Gazer (2024)

Gazer Review

Gazer (2024)

Picture “Gazer” as a tragic movie about mental decline without music, and you might start to get the idea of what the most intense robbery scene in this film looks like. Just like Ansel Elgort’s tinnitus-afflicted getaway driver, Frankie (Ariella Mastroianni) needs to put her headphones on before she embarks on any dangerous job. But she’s not listening to Queen or The Jon Spencer Blues Explosion.

The struggling single mother suffers from dyschronometria, a degenerative mental disorder that makes it impossible for her to perceive time accurately. Seconds melt into minutes; hours blend with days. She never knows when she is. It can be worked around inconveniently if your biggest fear is missing a doctor’s appointment or zoning out at work. But if you have minutes to steal car keys from a dangerous man’s apartment before he comes home, the stakes get higher. So she pre-records instructions for herself second by second, hoping that hearing her own voice will keep her present. When the doorknob turns and she has to hide under the bed, though, all bets are off: Her choreographed plan falls apart, and she has to figure out how to escape on the fly with no net and no internal clock.

“Gazer” combines the frenetic paranoia of “After Hours” with an unreliable protagonist à la “Memento,” then adds in some body horror that could be lifted straight from “Videodrome.” It’s a debut so good that it should restore your faith in independent cinema, self-financed by first-time director Ryan J. Sloan on 16mm between shifts at his day job as an electrician. A white-knuckler that never stops feeling fresh despite having many of its classic Hollywood influences tattooed on its sleeve Sloan works ’70s sleaze and “By god, this goes all the way to the top!” conspiracies of classic noir in equal measure “Gazer” stays so within its own orbit that it never threatens to become an homage to anything in particular. The film might be New Hollywood–inspired, but its very existence is almost enough to make you believe we could be on the verge of a similar filmmaking renaissance.

Frankie doesn’t understand time in any conventional sense, but she knows her clock is ticking. Her young daughter is being brought up by her dead partner’s mother, who hasn’t let Frankie see the girl since the state deemed her an unfit parent for not being able to complete daily tasks. She can tell the child is growing up in a home that is neglectful at best and potentially much worse, and her window to have any memories with her daughter is closing fast. Doctors tell Frankie that things are only going to get worse for her mentally and soon she’ll be unable to live by herself. She needs just a little money stashed away for her daughter’s future before she becomes too incapacitated to fight for the girl’s safety, but even the most basic jobs fire you for bad time management.

The position may appear hopeless, but Frankie is offered a lifeline at a self-help group for trauma survivors by a woman who goes by Paige (Renee Gagner), explaining that she saw her staring through a window while her boyfriend beat her up. Paige says she’s trying to leave an abusive relationship and doesn’t have anyone she can trust; she has devised an escape plan, but needs someone her neighbors won’t recognize to go into her apartment, grab her car keys and hide the vehicle somewhere safe. She offers Frankie thousands of dollars for one night’s work and Frankie can’t afford to say no to anybody who’ll pay.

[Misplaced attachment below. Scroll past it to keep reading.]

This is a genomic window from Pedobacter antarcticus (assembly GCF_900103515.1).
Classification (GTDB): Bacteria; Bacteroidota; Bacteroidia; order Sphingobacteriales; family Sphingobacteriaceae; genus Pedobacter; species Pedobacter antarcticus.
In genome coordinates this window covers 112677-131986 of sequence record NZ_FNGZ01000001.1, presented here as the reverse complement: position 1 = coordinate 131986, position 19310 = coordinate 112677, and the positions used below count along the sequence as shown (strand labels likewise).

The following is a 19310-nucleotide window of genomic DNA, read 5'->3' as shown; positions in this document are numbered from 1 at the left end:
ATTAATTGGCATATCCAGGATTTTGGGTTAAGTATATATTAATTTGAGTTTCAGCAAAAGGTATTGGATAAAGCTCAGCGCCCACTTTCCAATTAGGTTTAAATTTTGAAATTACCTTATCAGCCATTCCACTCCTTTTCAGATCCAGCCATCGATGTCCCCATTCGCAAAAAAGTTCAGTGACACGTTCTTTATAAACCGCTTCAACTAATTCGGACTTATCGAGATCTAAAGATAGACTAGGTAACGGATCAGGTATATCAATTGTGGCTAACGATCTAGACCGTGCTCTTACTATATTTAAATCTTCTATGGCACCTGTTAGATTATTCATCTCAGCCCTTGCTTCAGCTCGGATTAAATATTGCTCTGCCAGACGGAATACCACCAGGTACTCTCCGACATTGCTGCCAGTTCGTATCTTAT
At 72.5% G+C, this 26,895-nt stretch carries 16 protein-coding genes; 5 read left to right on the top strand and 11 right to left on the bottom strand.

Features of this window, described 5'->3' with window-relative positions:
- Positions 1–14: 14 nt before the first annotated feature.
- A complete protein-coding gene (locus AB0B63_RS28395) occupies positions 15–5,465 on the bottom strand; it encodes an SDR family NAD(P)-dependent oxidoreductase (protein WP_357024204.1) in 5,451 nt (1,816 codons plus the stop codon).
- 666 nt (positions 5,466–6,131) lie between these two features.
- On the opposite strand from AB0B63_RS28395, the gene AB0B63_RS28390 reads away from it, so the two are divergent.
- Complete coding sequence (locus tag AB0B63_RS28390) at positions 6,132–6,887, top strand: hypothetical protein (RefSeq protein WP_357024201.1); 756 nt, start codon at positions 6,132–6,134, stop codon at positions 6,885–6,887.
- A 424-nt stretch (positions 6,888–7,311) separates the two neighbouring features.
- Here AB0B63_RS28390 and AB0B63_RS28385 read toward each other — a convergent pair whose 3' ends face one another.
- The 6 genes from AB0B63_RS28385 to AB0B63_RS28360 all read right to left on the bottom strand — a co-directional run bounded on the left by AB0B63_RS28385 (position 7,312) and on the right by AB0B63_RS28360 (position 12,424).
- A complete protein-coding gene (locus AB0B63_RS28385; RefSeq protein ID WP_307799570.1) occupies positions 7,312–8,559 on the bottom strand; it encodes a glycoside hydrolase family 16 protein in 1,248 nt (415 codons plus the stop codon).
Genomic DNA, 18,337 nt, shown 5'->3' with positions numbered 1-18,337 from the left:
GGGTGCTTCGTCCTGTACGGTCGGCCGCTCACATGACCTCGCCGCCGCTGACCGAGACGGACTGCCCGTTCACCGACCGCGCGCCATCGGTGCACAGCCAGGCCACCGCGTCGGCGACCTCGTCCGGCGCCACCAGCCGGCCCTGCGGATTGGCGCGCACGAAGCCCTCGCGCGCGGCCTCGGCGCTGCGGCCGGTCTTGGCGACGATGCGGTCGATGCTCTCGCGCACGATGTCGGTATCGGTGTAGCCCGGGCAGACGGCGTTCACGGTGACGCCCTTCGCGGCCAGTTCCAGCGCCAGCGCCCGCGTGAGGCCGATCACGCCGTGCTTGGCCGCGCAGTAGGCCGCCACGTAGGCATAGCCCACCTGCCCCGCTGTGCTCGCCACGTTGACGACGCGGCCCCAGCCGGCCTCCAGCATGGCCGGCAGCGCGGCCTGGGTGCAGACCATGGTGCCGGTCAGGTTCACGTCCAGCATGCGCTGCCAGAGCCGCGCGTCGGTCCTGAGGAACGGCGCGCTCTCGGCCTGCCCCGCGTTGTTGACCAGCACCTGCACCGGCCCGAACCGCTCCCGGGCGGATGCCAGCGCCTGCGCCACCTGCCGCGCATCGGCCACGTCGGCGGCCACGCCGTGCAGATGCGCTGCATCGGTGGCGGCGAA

On paper, it sounds like the perfect heist: two strangers using each other’s tragedies as tools to bring themselves closer to freedom. But things get complicated after Frankie follows instructions exactly. Paige ghosts her without paying up, but that becomes the least of Frankie’s problems once the cops show up at her door; Paige never picked up her car, but they did and there was a dead body in the trunk. With Frankie’s fingerprints all over the steering wheel, she’s now the prime suspect in a murder case about which she knows nothing.

Mastroianni carries the film as Frankie with her paranoid performance; donning a choppy pixie cut and drab clothes, she blends into New Jersey’s grey scenery as she slinks through motels and houses with peeling paint in hopes of clearing her name and getting back custody of her daughter. As reality slips away from under Mastroianni’s character more and more, hallucinations immerse Frankie in what starts looking like an entirely different world than anything around her. But regardless of how warped Mastroianni perceives everything becoming, earthly desire to regain custody of daughter keeps grounding her enough for continued forward movement through this foggy mess. Unreliable yet deeply relatable characters like these are crucial elements within thrillers themselves; Frankie’s mind may be the best device for untangling this strange web she’s found herself within.

Frankie might not have long once “Gazer” ends, but Sloan and Mastroianni are just getting started.

Watch Gazer For Free On Gomovies.

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